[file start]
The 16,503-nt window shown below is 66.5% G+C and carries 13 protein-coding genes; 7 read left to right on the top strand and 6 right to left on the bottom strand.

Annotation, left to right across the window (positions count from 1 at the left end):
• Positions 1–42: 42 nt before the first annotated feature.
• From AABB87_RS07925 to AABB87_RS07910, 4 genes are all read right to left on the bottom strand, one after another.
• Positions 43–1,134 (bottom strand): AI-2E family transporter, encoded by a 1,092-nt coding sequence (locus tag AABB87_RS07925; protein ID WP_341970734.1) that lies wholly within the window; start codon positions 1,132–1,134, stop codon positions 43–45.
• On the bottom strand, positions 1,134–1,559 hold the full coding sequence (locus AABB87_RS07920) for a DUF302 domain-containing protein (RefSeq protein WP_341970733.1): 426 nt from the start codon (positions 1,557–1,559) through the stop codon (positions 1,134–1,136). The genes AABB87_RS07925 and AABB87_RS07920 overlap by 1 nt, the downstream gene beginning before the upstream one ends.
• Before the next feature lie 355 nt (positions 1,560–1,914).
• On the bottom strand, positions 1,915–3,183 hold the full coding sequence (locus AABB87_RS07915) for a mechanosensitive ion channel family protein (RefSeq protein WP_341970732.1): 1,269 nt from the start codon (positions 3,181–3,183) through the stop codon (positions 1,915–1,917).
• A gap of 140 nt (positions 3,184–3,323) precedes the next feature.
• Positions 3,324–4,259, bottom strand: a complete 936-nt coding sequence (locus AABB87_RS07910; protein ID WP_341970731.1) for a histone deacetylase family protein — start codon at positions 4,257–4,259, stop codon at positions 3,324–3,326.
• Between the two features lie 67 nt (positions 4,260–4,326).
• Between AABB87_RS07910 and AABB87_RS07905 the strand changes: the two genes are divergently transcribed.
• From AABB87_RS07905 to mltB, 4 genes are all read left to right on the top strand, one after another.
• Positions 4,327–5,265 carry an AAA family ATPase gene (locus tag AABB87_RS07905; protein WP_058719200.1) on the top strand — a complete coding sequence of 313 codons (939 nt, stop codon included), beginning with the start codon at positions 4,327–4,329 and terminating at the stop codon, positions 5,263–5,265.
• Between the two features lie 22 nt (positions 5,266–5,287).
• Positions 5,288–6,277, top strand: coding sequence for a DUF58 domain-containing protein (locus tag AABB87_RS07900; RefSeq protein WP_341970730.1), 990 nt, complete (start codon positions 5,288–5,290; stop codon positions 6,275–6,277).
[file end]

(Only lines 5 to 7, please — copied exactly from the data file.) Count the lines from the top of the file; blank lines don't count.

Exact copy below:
• Positions 43–1,134 (bottom strand): AI-2E family transporter, encoded by a 1,092-nt coding sequence (locus tag AABB87_RS07925; protein ID WP_341970734.1) that lies wholly within the window; start codon positions 1,132–1,134, stop codon positions 43–45.
• On the bottom strand, positions 1,134–1,559 hold the full coding sequence (locus AABB87_RS07920) for a DUF302 domain-containing protein (RefSeq protein WP_341970733.1): 426 nt from the start codon (positions 1,557–1,559) through the stop codon (positions 1,134–1,136). The genes AABB87_RS07925 and AABB87_RS07920 overlap by 1 nt, the downstream gene beginning before the upstream one ends.
• Before the next feature lie 355 nt (positions 1,560–1,914).